Whew. Thought I was going to have to disagree with Brownian for the first time EVAH when I started #34, then I read this:

    Athletics should not be extra-curricular, but they should be universal, and students encouraged as much as possible to participate, regardless of skill level. Drop the fucking hard-core games like football, that only a few gifted with strength and speed can excel at, and emphasize activities where goals are either self-determined or shared, and give the slow, uncoordinated, clumsy kids a chance to get to know their bodies too.

    So I can say QFT instead.

  34. Nom de Plume says

    Brownian:

    Agreed, and it’s for these same reasons that college athletics ought to be professionalized (which they already are anyway) and college teams made into farm systems for the professional leagues (which they already are anyway).

  35. says

    My school in Ireland had a football team (actually, I think it had two: Gaelic and Association Football), a hurling team, and a rugby team. And I think there were javelin throwers and shot putt at one time.

    I had no idea which students were on the teams. It all happened outside class time. There were pictures on the walls of glory in days past, but none current. Medals were handed out at the annual Awards Night, but other than that the athletes were not singled out at all.

    I do think sport can be useful, though I have almost no interest in it myself, but keeping it completely separate from the academic side of school seems a good idea.

    TRiG.

  36. EB says

    Not just Texas. My teacher-husband here in Colorado gets the same BS. He ends up putting in an incredible amount of unpaid work to help athletes who couldn’t make the grades before get them up there. This often includes, at coach and athletic director prodding, creating extra credit worksheets, staying late to let students do exam re-takes, etc. His last-hour class is routinely, 3 or 4 days a week, emptied of half it’s students so they can get on the bus to go to a game/meet/match. Students doing non-sports extra-curricular never miss class, as their activities are always scheduled for after school, not during.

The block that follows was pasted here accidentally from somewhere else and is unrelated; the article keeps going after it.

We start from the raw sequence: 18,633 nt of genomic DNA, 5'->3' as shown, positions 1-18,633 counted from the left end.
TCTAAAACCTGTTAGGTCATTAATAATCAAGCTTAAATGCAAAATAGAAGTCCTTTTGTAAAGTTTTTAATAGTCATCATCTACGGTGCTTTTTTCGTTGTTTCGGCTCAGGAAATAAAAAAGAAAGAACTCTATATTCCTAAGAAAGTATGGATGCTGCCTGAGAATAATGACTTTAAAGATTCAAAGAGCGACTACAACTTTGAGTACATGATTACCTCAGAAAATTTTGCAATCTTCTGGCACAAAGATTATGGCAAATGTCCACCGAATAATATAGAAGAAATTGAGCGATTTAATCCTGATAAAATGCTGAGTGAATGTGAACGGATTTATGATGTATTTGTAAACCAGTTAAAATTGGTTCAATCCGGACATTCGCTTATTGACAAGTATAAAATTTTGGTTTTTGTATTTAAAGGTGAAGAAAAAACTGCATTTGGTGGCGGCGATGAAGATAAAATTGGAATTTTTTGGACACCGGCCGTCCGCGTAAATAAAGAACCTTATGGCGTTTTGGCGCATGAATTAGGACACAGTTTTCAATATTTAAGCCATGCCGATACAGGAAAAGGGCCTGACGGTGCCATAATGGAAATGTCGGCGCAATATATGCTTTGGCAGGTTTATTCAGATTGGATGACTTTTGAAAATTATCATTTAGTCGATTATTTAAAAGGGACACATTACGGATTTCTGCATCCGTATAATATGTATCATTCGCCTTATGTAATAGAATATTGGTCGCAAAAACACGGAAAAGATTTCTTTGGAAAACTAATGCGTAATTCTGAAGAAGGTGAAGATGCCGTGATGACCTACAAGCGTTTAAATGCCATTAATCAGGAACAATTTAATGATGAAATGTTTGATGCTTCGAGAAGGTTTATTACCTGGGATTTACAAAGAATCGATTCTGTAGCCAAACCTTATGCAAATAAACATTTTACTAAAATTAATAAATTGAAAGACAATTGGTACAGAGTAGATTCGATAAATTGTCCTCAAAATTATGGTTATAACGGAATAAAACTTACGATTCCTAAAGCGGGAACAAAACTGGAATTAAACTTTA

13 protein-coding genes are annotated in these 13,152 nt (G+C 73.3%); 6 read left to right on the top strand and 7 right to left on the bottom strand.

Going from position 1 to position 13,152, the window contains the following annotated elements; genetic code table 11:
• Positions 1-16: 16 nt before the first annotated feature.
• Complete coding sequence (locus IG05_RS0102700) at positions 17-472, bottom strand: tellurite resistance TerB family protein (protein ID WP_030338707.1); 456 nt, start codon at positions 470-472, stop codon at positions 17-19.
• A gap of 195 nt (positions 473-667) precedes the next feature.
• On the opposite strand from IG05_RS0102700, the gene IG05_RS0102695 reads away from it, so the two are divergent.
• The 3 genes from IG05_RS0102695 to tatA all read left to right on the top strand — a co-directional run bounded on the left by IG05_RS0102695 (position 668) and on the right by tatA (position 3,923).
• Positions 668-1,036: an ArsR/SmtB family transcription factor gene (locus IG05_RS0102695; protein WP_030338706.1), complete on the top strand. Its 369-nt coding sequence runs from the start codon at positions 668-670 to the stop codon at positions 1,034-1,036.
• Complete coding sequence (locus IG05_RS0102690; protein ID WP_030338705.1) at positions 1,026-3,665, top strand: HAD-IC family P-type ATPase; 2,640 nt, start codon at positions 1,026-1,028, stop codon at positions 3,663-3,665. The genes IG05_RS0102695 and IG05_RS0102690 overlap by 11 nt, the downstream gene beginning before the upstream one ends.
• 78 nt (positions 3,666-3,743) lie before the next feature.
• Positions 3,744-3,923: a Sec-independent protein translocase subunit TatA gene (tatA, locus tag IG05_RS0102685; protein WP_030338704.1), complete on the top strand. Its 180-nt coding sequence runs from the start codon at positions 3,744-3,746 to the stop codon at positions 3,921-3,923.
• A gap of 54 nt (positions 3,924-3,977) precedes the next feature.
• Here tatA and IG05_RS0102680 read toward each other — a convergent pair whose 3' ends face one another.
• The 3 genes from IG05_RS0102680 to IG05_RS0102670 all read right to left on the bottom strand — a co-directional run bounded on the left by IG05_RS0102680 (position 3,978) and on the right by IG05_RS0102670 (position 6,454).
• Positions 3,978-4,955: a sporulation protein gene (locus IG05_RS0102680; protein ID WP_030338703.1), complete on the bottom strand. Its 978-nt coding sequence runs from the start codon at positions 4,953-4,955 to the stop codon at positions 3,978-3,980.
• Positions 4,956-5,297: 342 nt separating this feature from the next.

It’s EXTRA-curricular activity. You get to do those activities in addition to school. If you can’t hack both, guess which one you should quit? And parents should really get this. School is school, and it’s a hell of a lot more important than football for 99.98% of kids. Your little snowflake needs an education more than a concussion.
    Not saying sports aren’t important, but I would like to see competitive sports removed from schools and put into the club system. Separate grades from athletics. Then, feel free to fail the 10th grade while competing with the football team. See you next year.

  37. says

    The job of a teacher is to make sure the students understand the material,

    Ha. Their job is to do what their bosses tell them to. It usually means producing certain test scores but most of all obedience, lack of disruption (they usually refer to this as teaching good citizenship, in true Orwellian fashion). What individual teachers want to accomplish, in the midst of dealing with the system of schooling, is irrelevant to what they actually accomplish. I don’t blame teachers, they are trying to get by.

    God damn, they taught the standardized state test when I was in school, and they still do that now. Do you think anyone gave a fuck if I understood the material? They cared about the results. The school in our district gives out 80% A’s because the focus is all on homework now, and they force you to do homework during lunch if you don’t do it at home. What does an A really prove if 80% of people get one?

    If the goal was really to teach why the hell would they make people learn things they don’t care about on a schedule that doesn’t make sense in an unexplained order and measure it in standardized testing? Why is it that school can be used to teach ANY lesson, even “kim jong il is our savior”, with equal effectiveness as true statements? Why is it that every country teaches state affirming history instead of the whole truth? The fact that so many people are still baffled at the constant elevation of competitive sport over academics in our schools shows how well the system works. The underlying assumption is that people in charge are trying their hardest to accomplish a worthy goal, but are misguided. It is the same message trotted out to support massive and deliberate fuck ups on the part of powerful people all the time, like when the US government invaded veitnam or iraq. The bounds of debate cement the idea that the leaders of society don’t act in anti-democratic ways. I don’t doubt that decision makers delude themselves into thinking they have our interest at heart, but they think the public is too foolish to know what is good for them. Documents like the leaked wikileaks cables show how universal that type of thought is in leaders- they think the public is an obstacle to be overcome instead of actual people to consider. Would a society of people who aren’t easy to fool or to control (as in people who are actually educated) be the natural inclination of systems of power?